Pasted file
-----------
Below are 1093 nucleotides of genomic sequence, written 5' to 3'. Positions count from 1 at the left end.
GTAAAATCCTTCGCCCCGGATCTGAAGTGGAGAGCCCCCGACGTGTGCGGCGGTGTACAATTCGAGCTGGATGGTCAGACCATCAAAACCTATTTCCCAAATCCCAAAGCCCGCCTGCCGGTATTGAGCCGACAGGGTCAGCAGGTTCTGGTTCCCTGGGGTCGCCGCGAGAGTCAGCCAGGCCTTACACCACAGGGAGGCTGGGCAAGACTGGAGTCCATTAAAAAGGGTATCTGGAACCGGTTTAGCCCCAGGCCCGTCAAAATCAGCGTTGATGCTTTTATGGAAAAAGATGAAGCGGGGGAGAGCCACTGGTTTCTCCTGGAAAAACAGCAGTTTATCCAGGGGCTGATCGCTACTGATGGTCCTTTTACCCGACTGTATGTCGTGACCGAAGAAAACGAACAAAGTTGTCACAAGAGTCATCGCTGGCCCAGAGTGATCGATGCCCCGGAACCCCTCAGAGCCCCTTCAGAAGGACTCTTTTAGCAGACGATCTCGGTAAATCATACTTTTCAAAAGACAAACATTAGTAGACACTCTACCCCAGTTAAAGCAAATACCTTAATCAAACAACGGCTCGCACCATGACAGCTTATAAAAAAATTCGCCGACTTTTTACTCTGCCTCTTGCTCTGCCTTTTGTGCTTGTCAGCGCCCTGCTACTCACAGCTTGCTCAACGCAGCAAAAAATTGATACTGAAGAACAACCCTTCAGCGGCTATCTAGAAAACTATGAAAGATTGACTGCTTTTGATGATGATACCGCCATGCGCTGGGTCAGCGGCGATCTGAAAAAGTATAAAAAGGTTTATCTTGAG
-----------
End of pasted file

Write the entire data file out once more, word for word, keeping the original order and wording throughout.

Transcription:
Below are 1093 nucleotides of genomic sequence, written 5' to 3'. Positions count from 1 at the left end.
GTAAAATCCTTCGCCCCGGATCTGAAGTGGAGAGCCCCCGACGTGTGCGGCGGTGTACAATTCGAGCTGGATGGTCAGACCATCAAAACCTATTTCCCAAATCCCAAAGCCCGCCTGCCGGTATTGAGCCGACAGGGTCAGCAGGTTCTGGTTCCCTGGGGTCGCCGCGAGAGTCAGCCAGGCCTTACACCACAGGGAGGCTGGGCAAGACTGGAGTCCATTAAAAAGGGTATCTGGAACCGGTTTAGCCCCAGGCCCGTCAAAATCAGCGTTGATGCTTTTATGGAAAAAGATGAAGCGGGGGAGAGCCACTGGTTTCTCCTGGAAAAACAGCAGTTTATCCAGGGGCTGATCGCTACTGATGGTCCTTTTACCCGACTGTATGTCGTGACCGAAGAAAACGAACAAAGTTGTCACAAGAGTCATCGCTGGCCCAGAGTGATCGATGCCCCGGAACCCCTCAGAGCCCCTTCAGAAGGACTCTTTTAGCAGACGATCTCGGTAAATCATACTTTTCAAAAGACAAACATTAGTAGACACTCTACCCCAGTTAAAGCAAATACCTTAATCAAACAACGGCTCGCACCATGACAGCTTATAAAAAAATTCGCCGACTTTTTACTCTGCCTCTTGCTCTGCCTTTTGTGCTTGTCAGCGCCCTGCTACTCACAGCTTGCTCAACGCAGCAAAAAATTGATACTGAAGAACAACCCTTCAGCGGCTATCTAGAAAACTATGAAAGATTGACTGCTTTTGATGATGATACCGCCATGCGCTGGGTCAGCGGCGATCTGAAAAAGTATAAAAAGGTTTATCTTGAG